private String stringWord;
    private char[] charWord;

That's how real object fields should look.

Unless you have some specific reason (e.g. you want a field to be visible outside for some specific reason), you should declare object fields as private visibility. Avoid the default (package private) unless you have some reason to use it. And not a "I might want to ... in the future" type reason. A reason that is actually implemented in your code. In this case, your entire program is one class. Any visibility will work, but private is preferred in most cases.

Again, I'm not saying that there is never a reason to use visibilities other than private for object fields (the data stored in an object). I'm saying that you don't have such a reason here. I'm also saying that it is probably easier to always make fields private and fix the rare exceptions later than to try looking for reasons to make it anything else in the beginning. If that policy starts to chafe, rethink it. But in the early going, it will rarely chafe beyond setters and getters.

The reason why you don't want to use a class as a fake object is that it precludes you from making multiple instances of the class. You can't play two Hangman games at once this way.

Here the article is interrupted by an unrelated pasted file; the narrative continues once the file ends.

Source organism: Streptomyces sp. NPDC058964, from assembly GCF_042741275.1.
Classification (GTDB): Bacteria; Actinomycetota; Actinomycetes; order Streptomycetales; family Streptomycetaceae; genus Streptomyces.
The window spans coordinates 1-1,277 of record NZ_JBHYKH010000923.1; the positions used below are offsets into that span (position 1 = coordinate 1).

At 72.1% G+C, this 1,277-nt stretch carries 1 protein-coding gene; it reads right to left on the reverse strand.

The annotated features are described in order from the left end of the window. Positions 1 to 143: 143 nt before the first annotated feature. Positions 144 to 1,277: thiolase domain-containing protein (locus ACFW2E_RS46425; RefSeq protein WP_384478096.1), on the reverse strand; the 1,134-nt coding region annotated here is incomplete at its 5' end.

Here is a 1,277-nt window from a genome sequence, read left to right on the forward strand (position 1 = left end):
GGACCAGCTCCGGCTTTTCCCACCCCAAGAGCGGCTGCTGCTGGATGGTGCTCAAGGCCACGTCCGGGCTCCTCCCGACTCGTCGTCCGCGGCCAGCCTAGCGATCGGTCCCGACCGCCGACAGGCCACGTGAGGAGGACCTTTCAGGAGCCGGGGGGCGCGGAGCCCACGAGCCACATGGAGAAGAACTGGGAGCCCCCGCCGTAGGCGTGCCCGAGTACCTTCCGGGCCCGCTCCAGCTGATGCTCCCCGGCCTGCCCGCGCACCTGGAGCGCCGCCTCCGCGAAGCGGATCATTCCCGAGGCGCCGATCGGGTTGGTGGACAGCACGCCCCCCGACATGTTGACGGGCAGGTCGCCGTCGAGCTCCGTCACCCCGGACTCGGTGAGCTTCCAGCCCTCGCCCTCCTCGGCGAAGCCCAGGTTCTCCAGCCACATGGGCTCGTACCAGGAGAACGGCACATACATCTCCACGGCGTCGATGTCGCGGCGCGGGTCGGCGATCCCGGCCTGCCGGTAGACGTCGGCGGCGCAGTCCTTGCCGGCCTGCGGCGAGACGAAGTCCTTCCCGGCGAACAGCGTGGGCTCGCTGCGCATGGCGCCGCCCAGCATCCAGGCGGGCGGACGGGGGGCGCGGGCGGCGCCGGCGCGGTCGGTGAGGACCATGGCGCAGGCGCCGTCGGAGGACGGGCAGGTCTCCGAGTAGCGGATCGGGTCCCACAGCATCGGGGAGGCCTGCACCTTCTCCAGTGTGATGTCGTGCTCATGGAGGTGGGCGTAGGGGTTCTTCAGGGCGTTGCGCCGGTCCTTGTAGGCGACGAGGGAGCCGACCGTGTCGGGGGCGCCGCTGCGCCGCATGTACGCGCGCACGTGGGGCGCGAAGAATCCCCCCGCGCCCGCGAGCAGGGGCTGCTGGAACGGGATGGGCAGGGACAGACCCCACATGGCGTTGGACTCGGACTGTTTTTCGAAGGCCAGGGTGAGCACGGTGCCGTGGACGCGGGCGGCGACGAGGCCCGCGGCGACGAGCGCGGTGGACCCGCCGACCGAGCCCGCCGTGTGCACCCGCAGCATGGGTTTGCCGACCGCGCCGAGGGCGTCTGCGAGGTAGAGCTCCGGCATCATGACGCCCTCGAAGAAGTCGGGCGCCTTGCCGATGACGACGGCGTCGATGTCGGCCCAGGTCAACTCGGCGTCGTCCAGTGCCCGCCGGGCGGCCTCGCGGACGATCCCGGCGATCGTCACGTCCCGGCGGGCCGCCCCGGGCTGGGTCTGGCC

You'll need a constructor.

    Hangman2(String word) {
        stringWord = word;
        charWord = new char[word.length()];
        Arrays.fill(charWord, '*');
    }

This also eliminates the need to manually fill the character array with asterisks. Instead we use the built-in Arrays.fill.

And while some methods do not need to be static, main does. So rewrite it something like

    public static void main(String[] args) {
        do {
            Hangman2 game = new Hangman2(inputWordToGuess());
            game.play();
        } while (isReplayDesired());
    }

Note that both getWordToGuess and isReplayDesired would be static methods. Meanwhile, play isn't.

When to use static

When it does make sense to use static is when you are using the same thing everywhere. For example, it would make sense to have a static Scanner.

    public static Scanner input = new Scanner(System.in);

This can be public as well, so other classes don't have to make their own scanners.

In your original, you would build a scanner object in any method that happened to need to fetch user input. This way, you can build one that lasts for the entire program.

Don't use redundant code

Your gameWon and gameLost methods are almost identical. So I replaced both with

    public static boolean isReplayDesired() {
        while (true) {
            System.out.println(" Would you like to play again? Y / N");
            switch (input.next().toUpperCase().charAt(0)) {
                case 'Y':